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Plant trichomes and a single gene GLABRA1 contribute to insect community composition on field-grown Arabidopsis thaliana
- Sato, Yasuhiro, Shimizu-Inatsugi, Rie, Yamazaki, Misako, Shimizu, Kentaro K., Nagano, Atsushi J.
- BMC plant biology 2019 v.19 no.1 pp. 163
- Arabidopsis thaliana, Chrysomelidae, community structure, genes, genetic variation, genotype, glucosinolates, herbivores, insect communities, insects, leaves, mutants, trichomes, Japan, Switzerland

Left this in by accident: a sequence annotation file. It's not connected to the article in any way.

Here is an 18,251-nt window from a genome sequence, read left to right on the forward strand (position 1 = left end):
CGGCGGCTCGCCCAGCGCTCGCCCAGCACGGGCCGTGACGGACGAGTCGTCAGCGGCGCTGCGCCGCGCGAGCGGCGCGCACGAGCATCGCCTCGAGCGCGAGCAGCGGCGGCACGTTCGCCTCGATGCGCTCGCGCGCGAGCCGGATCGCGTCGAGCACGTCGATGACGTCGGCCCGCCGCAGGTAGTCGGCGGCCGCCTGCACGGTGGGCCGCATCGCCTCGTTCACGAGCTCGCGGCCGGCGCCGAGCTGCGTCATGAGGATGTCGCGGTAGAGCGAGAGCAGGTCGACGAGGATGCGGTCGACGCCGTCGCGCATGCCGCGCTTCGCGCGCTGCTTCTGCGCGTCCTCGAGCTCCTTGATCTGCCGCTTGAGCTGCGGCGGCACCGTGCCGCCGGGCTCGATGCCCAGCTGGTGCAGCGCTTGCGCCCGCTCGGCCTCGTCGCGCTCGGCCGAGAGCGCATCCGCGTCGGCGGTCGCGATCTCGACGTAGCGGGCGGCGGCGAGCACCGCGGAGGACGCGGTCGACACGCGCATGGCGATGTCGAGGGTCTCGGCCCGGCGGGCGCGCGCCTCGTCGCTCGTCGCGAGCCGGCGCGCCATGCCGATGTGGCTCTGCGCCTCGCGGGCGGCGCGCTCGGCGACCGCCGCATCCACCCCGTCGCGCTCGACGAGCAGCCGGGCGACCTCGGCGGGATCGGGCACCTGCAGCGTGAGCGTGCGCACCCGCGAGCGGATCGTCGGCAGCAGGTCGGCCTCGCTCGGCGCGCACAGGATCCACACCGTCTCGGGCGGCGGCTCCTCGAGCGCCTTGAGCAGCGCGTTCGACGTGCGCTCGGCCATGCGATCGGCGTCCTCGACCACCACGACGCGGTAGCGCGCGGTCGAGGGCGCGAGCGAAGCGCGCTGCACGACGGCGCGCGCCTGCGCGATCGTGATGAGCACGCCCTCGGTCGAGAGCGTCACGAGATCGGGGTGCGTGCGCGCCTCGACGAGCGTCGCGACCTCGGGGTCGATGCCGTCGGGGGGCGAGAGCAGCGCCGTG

- BACKGROUND: Genetic variation in plants alters insect abundance and community structure in the field; however, little is known about the importance of a single gene among diverse plant genotypes. In this context, Arabidopsis trichomes provide an excellent system to discern the roles of natural variation and a key gene, GLABRA1, in shaping insect communities. In this study, we transplanted two independent glabrous mutants (gl1–1 and gl1–2) and 17 natural accessions of Arabidopsis thaliana to two localities in Switzerland and Japan. RESULTS: Fifteen insect species inhabited the plant accessions, with the insect community composition significantly attributed to variations among plant accessions. The total abundance of leaf-chewing herbivores was negatively correlated with trichome density at both field sites, while glucosinolates had variable effects on leaf chewers between the sites. Interestingly, there was a parallel tendency for the abundance of leaf chewers to be higher on gl1–1 and gl1–2 than on their different parental accessions, Ler-1 and Col-0, respectively. Furthermore, the loss of function in the GLABRA1 gene significantly decreased the resistance of plants to the two predominant chewers; flea beetles and turnip sawflies. CONCLUSIONS: Overall, our results indicate that insect community composition significantly varies among A. thaliana accessions across two distant field sites, with GLABRA1 playing a key role in altering the abundance of leaf-chewing herbivores. Given that such a trichome variation is widely observed in Brassicaceae plants, the present study exemplifies the community-wide effect of a single plant gene on crucifer-feeding insects in the field.